Bonnie Tyler Says “Total Eclipse of the Heart” Was Originally Written for an Odd Musical

LONDON, ENGLAND - MARCH 03: Bonnie Tyler performs on stage during Music For The Marsden 2020 at The O2 Arena on March 03, 2020 in London, England
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Bonnie Tyler almost didn’t get to sing one of her most popular hit songs, “Total Eclipse of the Heart.” The song, which blew up in the ’80s and became a classic, was originally intended for a musical about the Dracula-inspired character Nosferatu. In honor of the 40th anniversary of the song, Tyler opened up about how she was able to perform the song.

She explained that songwriter/producer Jim Steinman worked on the song with the potential musical in mind. When it didn’t work out, he put the song on hold for a while and never quite finished it. Tyler had heard of Steinman’s work with the late Meat Loaf and wanted to work with him. When she was finally able to collaborate with Steinman, he brought up the song.

MALMO, SWEDEN - MAY 18: Bonnie Tyler of the United Kingdom performs on stage during the grand final of the Eurovision Song Contest 2013 at Malmo Arena on May 18, 2013 in Malmo, Sweden

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He played her the song featuring Rory Dodd’s voice and Tyler admitted, “I understood immediately what an incredible song it was.” To pay tribute to the musical that never happened, they incorporated some Nosferatu-inspired elements in the music video.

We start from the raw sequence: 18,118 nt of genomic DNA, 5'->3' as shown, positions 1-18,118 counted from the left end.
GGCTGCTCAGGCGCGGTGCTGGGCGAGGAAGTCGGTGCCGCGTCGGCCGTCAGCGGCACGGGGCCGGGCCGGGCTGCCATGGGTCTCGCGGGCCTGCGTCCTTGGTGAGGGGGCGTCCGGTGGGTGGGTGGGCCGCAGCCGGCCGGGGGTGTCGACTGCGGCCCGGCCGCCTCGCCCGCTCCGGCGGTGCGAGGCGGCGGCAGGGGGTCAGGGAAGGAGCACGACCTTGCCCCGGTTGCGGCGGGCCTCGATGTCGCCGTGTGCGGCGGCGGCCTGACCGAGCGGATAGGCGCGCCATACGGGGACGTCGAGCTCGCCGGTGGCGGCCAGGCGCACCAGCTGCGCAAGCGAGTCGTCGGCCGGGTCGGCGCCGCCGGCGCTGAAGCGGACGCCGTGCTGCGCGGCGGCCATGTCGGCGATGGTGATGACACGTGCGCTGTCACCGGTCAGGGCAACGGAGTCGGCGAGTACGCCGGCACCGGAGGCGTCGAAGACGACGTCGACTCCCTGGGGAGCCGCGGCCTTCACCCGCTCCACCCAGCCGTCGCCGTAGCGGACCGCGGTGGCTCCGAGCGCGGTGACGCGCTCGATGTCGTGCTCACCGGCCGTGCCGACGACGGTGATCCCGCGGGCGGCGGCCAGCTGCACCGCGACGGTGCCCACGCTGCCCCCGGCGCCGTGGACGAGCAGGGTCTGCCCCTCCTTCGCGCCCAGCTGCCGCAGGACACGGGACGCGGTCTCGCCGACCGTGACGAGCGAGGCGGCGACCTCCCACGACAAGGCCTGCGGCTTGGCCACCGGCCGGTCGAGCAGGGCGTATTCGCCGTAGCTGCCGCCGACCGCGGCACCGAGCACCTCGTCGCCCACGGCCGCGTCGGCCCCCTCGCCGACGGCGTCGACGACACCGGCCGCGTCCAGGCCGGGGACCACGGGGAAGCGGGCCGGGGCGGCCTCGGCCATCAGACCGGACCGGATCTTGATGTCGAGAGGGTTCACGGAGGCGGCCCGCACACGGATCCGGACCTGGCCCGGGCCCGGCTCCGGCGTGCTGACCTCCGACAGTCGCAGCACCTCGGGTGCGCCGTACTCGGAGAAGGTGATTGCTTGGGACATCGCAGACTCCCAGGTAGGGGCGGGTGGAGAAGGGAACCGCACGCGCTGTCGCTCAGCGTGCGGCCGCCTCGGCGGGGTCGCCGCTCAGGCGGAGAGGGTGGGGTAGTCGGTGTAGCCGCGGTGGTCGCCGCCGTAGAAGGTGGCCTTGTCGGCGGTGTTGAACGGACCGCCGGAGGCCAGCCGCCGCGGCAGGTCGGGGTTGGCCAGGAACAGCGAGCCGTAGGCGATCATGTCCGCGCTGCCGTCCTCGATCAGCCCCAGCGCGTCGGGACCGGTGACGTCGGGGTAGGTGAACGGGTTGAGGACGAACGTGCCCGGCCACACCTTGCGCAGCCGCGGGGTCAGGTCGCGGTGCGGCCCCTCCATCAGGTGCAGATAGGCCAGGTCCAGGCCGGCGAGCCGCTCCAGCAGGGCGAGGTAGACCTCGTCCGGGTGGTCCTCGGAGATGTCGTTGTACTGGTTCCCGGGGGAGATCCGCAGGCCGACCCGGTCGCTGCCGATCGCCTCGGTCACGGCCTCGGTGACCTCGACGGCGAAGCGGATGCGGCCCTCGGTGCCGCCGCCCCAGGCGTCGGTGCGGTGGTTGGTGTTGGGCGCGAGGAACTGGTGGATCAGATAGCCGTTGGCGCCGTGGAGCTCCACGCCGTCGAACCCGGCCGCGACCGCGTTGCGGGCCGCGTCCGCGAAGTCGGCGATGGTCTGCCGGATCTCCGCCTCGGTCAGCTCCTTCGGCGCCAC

She said, “We shot the video in a frightening gothic former asylum in Surrey. The guard dogs wouldn’t set foot in the rooms downstairs where they used to give people electric shock treatment.” The song shot up to No. 1 on the charts when it was released in 1983 and earned a Grammy nomination for best pop vocal performance. Eventually, it did appear in a different vampire musical.

NOSFERATU THE VAMPYRE, (aka NOSFERATU: PHANTOM DER NACHT), Isabelle Adjani (front), Klaus Kinski, 1979

20th Century Fox Film Corp./Everett Collection

Steinman created a stage adaptation of the film The Fearless Vampire Killers and it debuted in 1997. Later, it debuted on Broadway in 2002 and he explained how you can hear vampire-inspired lines in the lyrics. He said, “It’s all about the darkness, the power of darkness and love’s place in dark. And so I figured ‘Who’s ever going to know; it’s Vienna!’ And then it was just hard to take it out.”

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